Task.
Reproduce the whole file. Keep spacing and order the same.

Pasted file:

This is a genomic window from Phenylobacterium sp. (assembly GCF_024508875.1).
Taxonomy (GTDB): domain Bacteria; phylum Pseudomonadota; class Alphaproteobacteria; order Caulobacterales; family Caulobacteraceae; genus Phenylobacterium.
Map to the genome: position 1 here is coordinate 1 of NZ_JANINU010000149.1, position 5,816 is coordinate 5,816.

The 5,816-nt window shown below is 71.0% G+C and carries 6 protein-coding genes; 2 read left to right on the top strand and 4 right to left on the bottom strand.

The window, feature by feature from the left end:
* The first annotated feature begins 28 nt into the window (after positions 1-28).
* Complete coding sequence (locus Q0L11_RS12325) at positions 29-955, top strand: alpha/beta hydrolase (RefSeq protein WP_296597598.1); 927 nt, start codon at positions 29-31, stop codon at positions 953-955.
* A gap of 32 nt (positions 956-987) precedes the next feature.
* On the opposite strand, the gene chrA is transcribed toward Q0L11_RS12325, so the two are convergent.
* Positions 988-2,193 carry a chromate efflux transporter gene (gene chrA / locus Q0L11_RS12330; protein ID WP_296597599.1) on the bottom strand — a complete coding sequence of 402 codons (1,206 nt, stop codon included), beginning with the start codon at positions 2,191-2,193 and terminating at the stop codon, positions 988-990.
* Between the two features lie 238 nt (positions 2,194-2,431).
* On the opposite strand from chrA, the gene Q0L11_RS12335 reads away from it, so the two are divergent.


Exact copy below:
This is a genomic window from Phenylobacterium sp. (assembly GCF_024508875.1).
Taxonomy (GTDB): domain Bacteria; phylum Pseudomonadota; class Alphaproteobacteria; order Caulobacterales; family Caulobacteraceae; genus Phenylobacterium.
Map to the genome: position 1 here is coordinate 1 of NZ_JANINU010000149.1, position 5,816 is coordinate 5,816.

The 5,816-nt window shown below is 71.0% G+C and carries 6 protein-coding genes; 2 read left to right on the top strand and 4 right to left on the bottom strand.

The window, feature by feature from the left end:
* The first annotated feature begins 28 nt into the window (after positions 1-28).
* Complete coding sequence (locus Q0L11_RS12325) at positions 29-955, top strand: alpha/beta hydrolase (RefSeq protein WP_296597598.1); 927 nt, start codon at positions 29-31, stop codon at positions 953-955.
* A gap of 32 nt (positions 956-987) precedes the next feature.
* On the opposite strand, the gene chrA is transcribed toward Q0L11_RS12325, so the two are convergent.
* Positions 988-2,193 carry a chromate efflux transporter gene (gene chrA / locus Q0L11_RS12330; protein ID WP_296597599.1) on the bottom strand — a complete coding sequence of 402 codons (1,206 nt, stop codon included), beginning with the start codon at positions 2,191-2,193 and terminating at the stop codon, positions 988-990.
* Between the two features lie 238 nt (positions 2,194-2,431).
* On the opposite strand from chrA, the gene Q0L11_RS12335 reads away from it, so the two are divergent.